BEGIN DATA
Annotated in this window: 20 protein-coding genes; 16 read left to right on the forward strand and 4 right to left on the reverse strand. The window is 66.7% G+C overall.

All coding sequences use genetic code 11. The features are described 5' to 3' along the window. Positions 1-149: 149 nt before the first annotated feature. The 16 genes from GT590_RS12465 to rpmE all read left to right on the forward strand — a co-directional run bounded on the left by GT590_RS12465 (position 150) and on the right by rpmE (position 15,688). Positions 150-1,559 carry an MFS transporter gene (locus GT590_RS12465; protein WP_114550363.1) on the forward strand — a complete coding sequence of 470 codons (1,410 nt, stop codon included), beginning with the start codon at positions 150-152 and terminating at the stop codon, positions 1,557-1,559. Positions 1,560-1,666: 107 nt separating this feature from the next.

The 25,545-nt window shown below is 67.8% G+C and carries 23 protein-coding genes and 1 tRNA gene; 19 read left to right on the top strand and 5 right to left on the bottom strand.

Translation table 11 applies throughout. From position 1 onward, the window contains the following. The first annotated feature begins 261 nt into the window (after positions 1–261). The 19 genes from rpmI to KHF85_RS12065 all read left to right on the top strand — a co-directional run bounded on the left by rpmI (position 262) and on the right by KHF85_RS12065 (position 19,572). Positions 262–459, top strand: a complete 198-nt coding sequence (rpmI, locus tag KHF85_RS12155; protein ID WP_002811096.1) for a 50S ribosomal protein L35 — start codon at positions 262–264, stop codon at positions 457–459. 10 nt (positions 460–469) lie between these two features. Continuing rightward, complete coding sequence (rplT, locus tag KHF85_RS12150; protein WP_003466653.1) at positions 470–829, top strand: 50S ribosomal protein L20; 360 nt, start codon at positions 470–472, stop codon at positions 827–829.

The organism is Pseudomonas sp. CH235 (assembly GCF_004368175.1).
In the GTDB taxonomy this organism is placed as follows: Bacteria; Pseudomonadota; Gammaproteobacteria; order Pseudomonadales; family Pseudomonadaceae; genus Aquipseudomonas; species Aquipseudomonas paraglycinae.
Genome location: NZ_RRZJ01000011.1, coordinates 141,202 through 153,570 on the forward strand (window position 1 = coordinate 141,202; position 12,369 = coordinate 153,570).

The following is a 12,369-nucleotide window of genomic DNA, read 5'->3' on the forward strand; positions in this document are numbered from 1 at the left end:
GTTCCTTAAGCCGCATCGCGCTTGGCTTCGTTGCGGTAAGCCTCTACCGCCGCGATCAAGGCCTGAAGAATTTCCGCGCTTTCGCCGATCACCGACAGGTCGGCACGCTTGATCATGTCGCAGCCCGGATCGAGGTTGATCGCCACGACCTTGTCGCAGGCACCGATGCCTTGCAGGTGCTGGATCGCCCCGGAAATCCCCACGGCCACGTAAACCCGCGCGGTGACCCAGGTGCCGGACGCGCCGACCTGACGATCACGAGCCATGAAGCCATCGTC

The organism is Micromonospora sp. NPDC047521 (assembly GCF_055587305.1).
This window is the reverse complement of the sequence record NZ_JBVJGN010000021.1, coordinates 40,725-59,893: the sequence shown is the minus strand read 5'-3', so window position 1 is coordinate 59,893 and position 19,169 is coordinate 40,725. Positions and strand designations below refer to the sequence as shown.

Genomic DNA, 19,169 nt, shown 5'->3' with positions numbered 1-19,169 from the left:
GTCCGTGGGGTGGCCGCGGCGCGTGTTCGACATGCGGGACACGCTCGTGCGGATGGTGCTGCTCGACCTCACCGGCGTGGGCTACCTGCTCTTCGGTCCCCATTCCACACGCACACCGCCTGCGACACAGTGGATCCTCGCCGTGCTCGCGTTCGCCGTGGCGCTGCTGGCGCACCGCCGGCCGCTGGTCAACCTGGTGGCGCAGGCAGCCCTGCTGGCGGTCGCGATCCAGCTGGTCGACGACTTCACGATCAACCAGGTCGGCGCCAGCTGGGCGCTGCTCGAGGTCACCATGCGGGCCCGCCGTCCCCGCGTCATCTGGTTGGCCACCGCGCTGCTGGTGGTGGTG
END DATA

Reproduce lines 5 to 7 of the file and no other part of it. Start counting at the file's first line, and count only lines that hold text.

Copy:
The organism is Pseudomonas sp. CH235 (assembly GCF_004368175.1).
In the GTDB taxonomy this organism is placed as follows: Bacteria; Pseudomonadota; Gammaproteobacteria; order Pseudomonadales; family Pseudomonadaceae; genus Aquipseudomonas; species Aquipseudomonas paraglycinae.
Genome location: NZ_RRZJ01000011.1, coordinates 141,202 through 153,570 on the forward strand (window position 1 = coordinate 141,202; position 12,369 = coordinate 153,570).